Off-campus voters talk 2016 election
Lansing residents and MSU students lined up toward the end of the day Tuesday to vote in the 2016 presidential election.
Environmental economics and management junior Madeline Dilley said it was the first election she's ever voted in. She registered on campus earlier this semester at the Union, but said voting was a very hard decision.
“For this being my first election, it couldn’t have been a harder decision," Dilley said. "Everybody says it’s choosing the lesser of two evils but it was kind of stressful, but it’s cool to be a part of it and the fact that I have my own voice and I get to choose.”
She said she appreciated the privilege of being able to vote. Nursing senior Madison Schweikhart said her decision was pretty easy because she leans liberal. She said she wished she would've gotten involved earlier.
“I didn’t pay attention at all to the primaries," Schweikhart said. "I didn’t get involved at all. I think we all learned a lesson to care more.”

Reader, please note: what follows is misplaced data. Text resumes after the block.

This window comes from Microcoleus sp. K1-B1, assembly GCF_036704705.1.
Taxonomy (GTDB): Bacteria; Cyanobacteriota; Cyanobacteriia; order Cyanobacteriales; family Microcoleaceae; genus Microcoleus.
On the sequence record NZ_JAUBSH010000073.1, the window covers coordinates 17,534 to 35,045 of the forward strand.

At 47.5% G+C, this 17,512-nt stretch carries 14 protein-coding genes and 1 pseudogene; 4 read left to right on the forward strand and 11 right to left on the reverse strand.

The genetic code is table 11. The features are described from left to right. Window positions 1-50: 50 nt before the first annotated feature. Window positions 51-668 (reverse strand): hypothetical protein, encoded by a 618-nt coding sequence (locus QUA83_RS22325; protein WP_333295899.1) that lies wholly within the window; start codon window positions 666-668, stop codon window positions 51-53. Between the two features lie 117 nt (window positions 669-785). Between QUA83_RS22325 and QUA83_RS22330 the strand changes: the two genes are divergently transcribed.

Schweikhart said she voted for Democratic presidential nominee Hillary Clinton, but wanted Sen. Bernie Sanders (I-Vt.) to win.
“I really do like how she’s all about children’s education," Schweikhart said. "Children are the future.”
Kinesiology assistant instructor Josh Wald-Kerr said he got tired of the focus on the two candidates' characters, and less on issues. He said that wasn't what he cared about.
“I don’t care as much who lies more," Wald-Kerr said. "To me, it’s not great. But I’m not hanging out with (the candidates). I’m voting for them to make somewhat important decisions. To me, that’s more important.”
He went on to say he's nervous about the future of the country, and how people have been discussing politics on social media.
"It really saddens me that no matter who is elected that that’s kind of what comes out of this," Wald-Kerr said. "That there’s a permissibility about casual hatred or dismissal or generalization… I think that that’s very sad. And that it increases and already increased isolation that we have."
He said this election should not cause people to isolate themselves from their community.
"In terms of the election is that people can keep in mind that it’s a representation of where we are as a culture," Wald-Kerr said. "And where we are going. And if you don’t like it, then that is something to voice, something to think about."